In a harsh landscape that was often far from suitable to farming, people eked out a subsistence living. As Karen Larsen’s A History of Norway notes of the mid-18th century:
Thousands of crofters were settled on the outlying parts of the larger farms, and they with their families cleared large stretches of land… Their lot was poverty and endless toil, often for hard masters and without economic security…
While a law to improve their lot was passed in 1750, itt is no wonder perhaps that in the coming century, some 800,000 Norwegians should begin to emigrate to the United States. And it is also perhaps, no wonder either, that Norway’s most famous novel by it’s most famous novelist, Knut Hamsun, should be called Sult (Hunger). The hunger of Hamsun’s character is both intellectual and physical and forms part of the long standing tradition of the flaneur wandering the streets hungry for many things. So feast and famine, hunger and fullness are part of the Norwegian food culture.
In every age however, food was shaped by outside as well interior forces. Larsen writes of the Viking age that ‘new vegetables, such as turnips and cabbage, were introduced from the British Isles and also new breeds of stock. The Norwegians also learned better methods of agriculture, which the English, and Irish had inherited from the Romans.’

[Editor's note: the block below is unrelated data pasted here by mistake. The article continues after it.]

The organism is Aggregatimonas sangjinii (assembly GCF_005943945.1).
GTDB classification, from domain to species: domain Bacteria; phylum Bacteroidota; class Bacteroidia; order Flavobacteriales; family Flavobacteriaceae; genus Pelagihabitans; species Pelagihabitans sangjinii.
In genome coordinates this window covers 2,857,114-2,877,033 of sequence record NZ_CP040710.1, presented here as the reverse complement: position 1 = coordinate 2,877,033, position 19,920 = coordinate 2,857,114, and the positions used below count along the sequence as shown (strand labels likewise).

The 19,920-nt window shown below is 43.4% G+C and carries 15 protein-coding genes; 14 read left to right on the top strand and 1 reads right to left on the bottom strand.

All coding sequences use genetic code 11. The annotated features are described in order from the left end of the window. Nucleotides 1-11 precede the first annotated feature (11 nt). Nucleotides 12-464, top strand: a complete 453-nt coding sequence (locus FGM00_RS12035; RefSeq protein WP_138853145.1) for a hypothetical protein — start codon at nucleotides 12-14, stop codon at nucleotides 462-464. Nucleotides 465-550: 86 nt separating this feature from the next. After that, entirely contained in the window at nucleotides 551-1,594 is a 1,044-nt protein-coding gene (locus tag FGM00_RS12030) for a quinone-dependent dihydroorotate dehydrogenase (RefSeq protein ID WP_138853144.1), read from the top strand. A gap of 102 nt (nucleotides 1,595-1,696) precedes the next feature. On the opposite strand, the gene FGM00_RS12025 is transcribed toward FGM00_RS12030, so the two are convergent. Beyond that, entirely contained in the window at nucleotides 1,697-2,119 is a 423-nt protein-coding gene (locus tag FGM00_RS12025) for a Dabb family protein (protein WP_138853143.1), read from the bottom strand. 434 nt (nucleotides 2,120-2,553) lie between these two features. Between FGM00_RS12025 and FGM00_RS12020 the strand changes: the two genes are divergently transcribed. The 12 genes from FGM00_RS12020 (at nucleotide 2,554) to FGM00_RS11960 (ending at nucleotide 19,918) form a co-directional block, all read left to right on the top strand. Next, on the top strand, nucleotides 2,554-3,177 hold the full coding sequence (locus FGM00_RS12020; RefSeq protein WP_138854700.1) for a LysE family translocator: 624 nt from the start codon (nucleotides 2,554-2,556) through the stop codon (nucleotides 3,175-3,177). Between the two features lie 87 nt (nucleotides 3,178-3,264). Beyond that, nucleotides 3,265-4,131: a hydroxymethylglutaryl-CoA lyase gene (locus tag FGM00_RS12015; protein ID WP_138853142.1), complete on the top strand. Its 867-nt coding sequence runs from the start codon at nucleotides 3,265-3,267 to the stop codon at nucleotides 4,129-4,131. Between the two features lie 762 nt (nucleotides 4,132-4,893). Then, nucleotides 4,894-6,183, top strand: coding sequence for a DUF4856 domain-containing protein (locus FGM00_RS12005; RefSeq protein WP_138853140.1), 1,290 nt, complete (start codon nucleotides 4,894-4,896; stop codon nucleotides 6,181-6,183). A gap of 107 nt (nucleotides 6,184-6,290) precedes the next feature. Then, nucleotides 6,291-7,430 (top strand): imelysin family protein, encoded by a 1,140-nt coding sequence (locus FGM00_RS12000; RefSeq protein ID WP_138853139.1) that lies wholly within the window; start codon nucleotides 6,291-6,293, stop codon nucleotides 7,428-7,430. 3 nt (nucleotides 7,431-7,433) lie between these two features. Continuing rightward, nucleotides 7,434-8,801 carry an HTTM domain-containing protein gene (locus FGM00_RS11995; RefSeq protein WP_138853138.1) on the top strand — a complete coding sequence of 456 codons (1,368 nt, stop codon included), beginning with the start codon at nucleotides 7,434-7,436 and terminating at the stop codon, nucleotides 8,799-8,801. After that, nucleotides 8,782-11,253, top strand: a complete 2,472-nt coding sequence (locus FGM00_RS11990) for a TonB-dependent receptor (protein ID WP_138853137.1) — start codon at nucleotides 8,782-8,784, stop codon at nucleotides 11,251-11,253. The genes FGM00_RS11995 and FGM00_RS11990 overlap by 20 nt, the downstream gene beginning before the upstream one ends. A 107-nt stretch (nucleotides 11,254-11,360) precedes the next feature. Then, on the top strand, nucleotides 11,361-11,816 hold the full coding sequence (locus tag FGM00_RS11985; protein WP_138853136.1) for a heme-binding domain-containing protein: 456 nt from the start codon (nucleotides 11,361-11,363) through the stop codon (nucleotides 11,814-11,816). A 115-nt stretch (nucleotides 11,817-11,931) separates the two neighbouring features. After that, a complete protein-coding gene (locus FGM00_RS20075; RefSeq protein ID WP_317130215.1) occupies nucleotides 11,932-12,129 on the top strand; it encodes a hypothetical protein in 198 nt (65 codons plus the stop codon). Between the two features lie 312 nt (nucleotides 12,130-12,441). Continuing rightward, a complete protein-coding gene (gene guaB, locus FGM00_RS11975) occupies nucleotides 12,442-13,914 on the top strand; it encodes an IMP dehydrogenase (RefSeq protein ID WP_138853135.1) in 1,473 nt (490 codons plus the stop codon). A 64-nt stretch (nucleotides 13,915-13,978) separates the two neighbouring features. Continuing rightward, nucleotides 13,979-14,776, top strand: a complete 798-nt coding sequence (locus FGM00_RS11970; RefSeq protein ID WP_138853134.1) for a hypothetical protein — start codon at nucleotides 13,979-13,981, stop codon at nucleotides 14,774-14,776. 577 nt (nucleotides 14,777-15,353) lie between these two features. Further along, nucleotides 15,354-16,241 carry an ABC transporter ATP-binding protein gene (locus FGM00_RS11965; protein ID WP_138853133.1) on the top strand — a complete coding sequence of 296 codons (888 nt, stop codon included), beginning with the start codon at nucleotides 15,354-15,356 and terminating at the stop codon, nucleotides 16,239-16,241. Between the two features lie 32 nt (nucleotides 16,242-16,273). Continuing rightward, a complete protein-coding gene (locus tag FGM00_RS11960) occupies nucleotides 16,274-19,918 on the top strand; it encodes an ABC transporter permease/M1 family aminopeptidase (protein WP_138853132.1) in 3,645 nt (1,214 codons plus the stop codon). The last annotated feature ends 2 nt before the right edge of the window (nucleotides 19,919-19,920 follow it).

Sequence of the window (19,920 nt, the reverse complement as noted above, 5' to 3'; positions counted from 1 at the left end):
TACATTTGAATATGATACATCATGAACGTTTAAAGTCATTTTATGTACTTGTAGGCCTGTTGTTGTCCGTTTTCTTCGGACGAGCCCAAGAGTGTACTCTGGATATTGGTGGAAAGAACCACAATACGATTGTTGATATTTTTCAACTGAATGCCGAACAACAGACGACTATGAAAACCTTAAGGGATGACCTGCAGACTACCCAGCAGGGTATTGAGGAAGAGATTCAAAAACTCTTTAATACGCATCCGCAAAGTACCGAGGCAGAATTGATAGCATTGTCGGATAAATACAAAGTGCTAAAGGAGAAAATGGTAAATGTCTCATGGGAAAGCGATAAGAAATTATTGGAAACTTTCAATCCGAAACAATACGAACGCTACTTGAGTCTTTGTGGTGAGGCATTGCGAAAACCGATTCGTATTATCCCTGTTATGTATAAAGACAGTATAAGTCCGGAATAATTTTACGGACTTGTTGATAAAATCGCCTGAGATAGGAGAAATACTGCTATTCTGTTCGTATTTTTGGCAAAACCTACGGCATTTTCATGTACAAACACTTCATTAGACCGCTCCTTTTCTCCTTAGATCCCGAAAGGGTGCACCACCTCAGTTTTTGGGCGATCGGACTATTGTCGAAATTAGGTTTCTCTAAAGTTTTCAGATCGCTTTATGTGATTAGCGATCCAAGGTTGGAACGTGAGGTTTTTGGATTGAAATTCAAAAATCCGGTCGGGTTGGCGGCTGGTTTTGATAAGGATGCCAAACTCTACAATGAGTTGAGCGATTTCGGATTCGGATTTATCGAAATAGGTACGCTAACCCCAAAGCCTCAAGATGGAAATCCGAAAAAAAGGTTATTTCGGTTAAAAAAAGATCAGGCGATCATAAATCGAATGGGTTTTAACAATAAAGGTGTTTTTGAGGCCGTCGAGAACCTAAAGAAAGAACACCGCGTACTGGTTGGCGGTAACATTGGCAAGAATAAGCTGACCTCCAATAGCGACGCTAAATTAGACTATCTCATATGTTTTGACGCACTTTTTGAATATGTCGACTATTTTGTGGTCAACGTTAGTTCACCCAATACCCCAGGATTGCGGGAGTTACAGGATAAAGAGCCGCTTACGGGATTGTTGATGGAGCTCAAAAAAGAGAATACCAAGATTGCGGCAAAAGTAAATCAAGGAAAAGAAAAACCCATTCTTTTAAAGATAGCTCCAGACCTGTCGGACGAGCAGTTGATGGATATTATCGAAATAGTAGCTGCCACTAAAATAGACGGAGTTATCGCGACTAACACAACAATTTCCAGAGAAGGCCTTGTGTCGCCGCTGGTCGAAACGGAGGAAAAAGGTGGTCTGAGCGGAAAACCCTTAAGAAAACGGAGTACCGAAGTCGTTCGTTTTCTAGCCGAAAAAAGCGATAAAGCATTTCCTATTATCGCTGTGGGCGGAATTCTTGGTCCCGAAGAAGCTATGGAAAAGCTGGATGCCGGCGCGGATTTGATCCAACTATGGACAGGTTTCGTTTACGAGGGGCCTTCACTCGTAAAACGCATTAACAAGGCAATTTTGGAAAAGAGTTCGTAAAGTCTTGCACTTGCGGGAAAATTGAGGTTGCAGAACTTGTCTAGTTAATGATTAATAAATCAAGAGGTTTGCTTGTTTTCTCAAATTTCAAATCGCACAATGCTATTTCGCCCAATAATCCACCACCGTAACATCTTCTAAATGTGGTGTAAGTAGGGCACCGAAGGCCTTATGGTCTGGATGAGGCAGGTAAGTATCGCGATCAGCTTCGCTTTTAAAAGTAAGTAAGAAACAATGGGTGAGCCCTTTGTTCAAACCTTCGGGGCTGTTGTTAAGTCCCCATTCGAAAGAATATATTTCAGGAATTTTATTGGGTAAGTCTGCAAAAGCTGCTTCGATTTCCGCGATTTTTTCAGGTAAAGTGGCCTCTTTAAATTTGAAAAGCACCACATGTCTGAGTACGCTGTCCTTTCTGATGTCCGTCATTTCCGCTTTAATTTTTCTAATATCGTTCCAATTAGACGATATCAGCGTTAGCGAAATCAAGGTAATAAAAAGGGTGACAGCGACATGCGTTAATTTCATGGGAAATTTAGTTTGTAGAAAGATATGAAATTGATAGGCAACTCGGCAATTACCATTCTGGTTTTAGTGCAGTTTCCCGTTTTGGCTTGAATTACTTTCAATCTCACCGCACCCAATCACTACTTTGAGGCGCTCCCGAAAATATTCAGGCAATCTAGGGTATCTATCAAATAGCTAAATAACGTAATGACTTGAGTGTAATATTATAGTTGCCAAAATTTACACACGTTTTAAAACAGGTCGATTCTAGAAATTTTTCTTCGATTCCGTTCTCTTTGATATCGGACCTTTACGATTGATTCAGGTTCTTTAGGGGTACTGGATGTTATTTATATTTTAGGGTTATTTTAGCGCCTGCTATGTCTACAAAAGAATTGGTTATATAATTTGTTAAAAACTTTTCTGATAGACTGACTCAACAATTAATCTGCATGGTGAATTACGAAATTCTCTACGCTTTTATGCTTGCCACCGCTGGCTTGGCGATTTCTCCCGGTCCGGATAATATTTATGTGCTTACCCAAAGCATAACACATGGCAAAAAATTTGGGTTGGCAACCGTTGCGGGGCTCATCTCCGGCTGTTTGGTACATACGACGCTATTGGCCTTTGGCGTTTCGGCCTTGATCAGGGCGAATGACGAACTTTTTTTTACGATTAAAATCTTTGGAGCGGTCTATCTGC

Fish of course was central not alone to subsistence and survival but also to commerce. Larsen again notes that for Bergen ‘more important [than iron mining] was the wealth of herring and cod [in the 17th century]. Nor was the salmon fishing in the many streams by any means negligible. The schools of herring came and went in the most unaccountable way, a gift of God in a special sense, it was felt, which might be withdrawn at any time as a punishment for sin.’ This fear of the potential dearth in the cold northern lands is perhaps at least a partial explanation for the practical methods of preservation that are such a mark of Norwegian fish eating – from the lye soaked cod or burbot of lutefisk and the fermented trout or char that makes up rakfisk. Nothing is wasted.
Picking berries and mushrooms from the wild growth of the vast forests is still very much a part of Norwegian eating. We are entering mushroom season, and so popular is it that in some places, at car parks near forests where people begin their hikes in search of mushrooms there is even a Soppkontroll (Mushroom Control). These volunteers advise people on their return of whether or not the mushrooms they have picked are safe for eating or poisonous. There are also plenty of ripe berries to be picked – cloudberries (moltebær), blueberries and something very unusual: markbær, a wild berry that is for all the world a tiny strawberry that tastes sweet and grows wild only for a short time. Self-sufficiency is still very much a part of the culture of food here.
A country’s food culture is a vital part of getting to know it. If cooking, and the rituals that spring up around the meal, are indeed what helps to make us human, then getting to know a country’s food culture is an excellent way to get to the heart of the place.